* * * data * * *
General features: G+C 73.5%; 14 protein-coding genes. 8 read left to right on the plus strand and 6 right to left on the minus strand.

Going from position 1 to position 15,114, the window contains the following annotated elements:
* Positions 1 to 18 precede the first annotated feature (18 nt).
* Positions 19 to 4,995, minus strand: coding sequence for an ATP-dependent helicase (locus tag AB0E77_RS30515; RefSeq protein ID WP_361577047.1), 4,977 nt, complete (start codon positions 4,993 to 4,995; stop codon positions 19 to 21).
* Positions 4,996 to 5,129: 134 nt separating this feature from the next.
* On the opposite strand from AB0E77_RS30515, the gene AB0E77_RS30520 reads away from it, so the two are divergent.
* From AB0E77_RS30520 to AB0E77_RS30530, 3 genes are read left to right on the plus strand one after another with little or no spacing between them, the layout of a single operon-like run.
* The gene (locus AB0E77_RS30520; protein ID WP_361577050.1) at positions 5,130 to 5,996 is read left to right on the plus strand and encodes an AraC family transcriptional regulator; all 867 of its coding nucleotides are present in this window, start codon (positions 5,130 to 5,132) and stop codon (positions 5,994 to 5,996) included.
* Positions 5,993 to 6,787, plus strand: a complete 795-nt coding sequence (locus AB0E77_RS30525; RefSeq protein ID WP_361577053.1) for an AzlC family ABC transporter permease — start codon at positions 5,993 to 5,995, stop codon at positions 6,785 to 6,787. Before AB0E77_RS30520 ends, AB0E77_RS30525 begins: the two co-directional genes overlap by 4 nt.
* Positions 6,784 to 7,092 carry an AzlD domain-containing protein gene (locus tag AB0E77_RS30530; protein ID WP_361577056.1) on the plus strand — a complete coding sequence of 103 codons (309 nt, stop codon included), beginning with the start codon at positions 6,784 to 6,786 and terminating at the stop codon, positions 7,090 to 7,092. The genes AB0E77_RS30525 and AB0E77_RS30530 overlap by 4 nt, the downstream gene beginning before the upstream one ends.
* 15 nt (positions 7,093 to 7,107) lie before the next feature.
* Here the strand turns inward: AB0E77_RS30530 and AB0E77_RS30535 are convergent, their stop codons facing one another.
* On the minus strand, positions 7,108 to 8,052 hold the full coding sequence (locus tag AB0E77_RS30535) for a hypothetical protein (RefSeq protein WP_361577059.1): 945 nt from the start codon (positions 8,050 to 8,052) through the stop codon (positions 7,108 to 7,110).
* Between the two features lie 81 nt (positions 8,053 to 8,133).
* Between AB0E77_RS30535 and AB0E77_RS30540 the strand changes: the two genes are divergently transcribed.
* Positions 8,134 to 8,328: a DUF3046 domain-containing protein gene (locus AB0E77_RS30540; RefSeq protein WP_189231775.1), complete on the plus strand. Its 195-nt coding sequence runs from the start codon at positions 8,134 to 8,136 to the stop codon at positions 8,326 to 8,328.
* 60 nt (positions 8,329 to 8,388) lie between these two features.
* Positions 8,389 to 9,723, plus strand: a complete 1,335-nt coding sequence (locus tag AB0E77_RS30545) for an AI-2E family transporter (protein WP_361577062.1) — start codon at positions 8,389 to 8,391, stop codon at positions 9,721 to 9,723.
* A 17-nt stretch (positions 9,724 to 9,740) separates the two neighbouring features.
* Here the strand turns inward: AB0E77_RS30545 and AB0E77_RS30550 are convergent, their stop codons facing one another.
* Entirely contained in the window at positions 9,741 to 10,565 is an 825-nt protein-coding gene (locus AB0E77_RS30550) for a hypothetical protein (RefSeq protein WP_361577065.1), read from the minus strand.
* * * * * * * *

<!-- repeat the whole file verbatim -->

General features: G+C 73.5%; 14 protein-coding genes. 8 read left to right on the plus strand and 6 right to left on the minus strand.

Going from position 1 to position 15,114, the window contains the following annotated elements:
* Positions 1 to 18 precede the first annotated feature (18 nt).
* Positions 19 to 4,995, minus strand: coding sequence for an ATP-dependent helicase (locus tag AB0E77_RS30515; RefSeq protein ID WP_361577047.1), 4,977 nt, complete (start codon positions 4,993 to 4,995; stop codon positions 19 to 21).
* Positions 4,996 to 5,129: 134 nt separating this feature from the next.
* On the opposite strand from AB0E77_RS30515, the gene AB0E77_RS30520 reads away from it, so the two are divergent.
* From AB0E77_RS30520 to AB0E77_RS30530, 3 genes are read left to right on the plus strand one after another with little or no spacing between them, the layout of a single operon-like run.
* The gene (locus AB0E77_RS30520; protein ID WP_361577050.1) at positions 5,130 to 5,996 is read left to right on the plus strand and encodes an AraC family transcriptional regulator; all 867 of its coding nucleotides are present in this window, start codon (positions 5,130 to 5,132) and stop codon (positions 5,994 to 5,996) included.
* Positions 5,993 to 6,787, plus strand: a complete 795-nt coding sequence (locus AB0E77_RS30525; RefSeq protein ID WP_361577053.1) for an AzlC family ABC transporter permease — start codon at positions 5,993 to 5,995, stop codon at positions 6,785 to 6,787. Before AB0E77_RS30520 ends, AB0E77_RS30525 begins: the two co-directional genes overlap by 4 nt.
* Positions 6,784 to 7,092 carry an AzlD domain-containing protein gene (locus tag AB0E77_RS30530; protein ID WP_361577056.1) on the plus strand — a complete coding sequence of 103 codons (309 nt, stop codon included), beginning with the start codon at positions 6,784 to 6,786 and terminating at the stop codon, positions 7,090 to 7,092. The genes AB0E77_RS30525 and AB0E77_RS30530 overlap by 4 nt, the downstream gene beginning before the upstream one ends.
* 15 nt (positions 7,093 to 7,107) lie before the next feature.
* Here the strand turns inward: AB0E77_RS30530 and AB0E77_RS30535 are convergent, their stop codons facing one another.
* On the minus strand, positions 7,108 to 8,052 hold the full coding sequence (locus tag AB0E77_RS30535) for a hypothetical protein (RefSeq protein WP_361577059.1): 945 nt from the start codon (positions 8,050 to 8,052) through the stop codon (positions 7,108 to 7,110).
* Between the two features lie 81 nt (positions 8,053 to 8,133).
* Between AB0E77_RS30535 and AB0E77_RS30540 the strand changes: the two genes are divergently transcribed.
* Positions 8,134 to 8,328: a DUF3046 domain-containing protein gene (locus AB0E77_RS30540; RefSeq protein WP_189231775.1), complete on the plus strand. Its 195-nt coding sequence runs from the start codon at positions 8,134 to 8,136 to the stop codon at positions 8,326 to 8,328.
* 60 nt (positions 8,329 to 8,388) lie between these two features.
* Positions 8,389 to 9,723, plus strand: a complete 1,335-nt coding sequence (locus tag AB0E77_RS30545) for an AI-2E family transporter (protein WP_361577062.1) — start codon at positions 8,389 to 8,391, stop codon at positions 9,721 to 9,723.
* A 17-nt stretch (positions 9,724 to 9,740) separates the two neighbouring features.
* Here the strand turns inward: AB0E77_RS30545 and AB0E77_RS30550 are convergent, their stop codons facing one another.
* Entirely contained in the window at positions 9,741 to 10,565 is an 825-nt protein-coding gene (locus AB0E77_RS30550) for a hypothetical protein (RefSeq protein WP_361577065.1), read from the minus strand.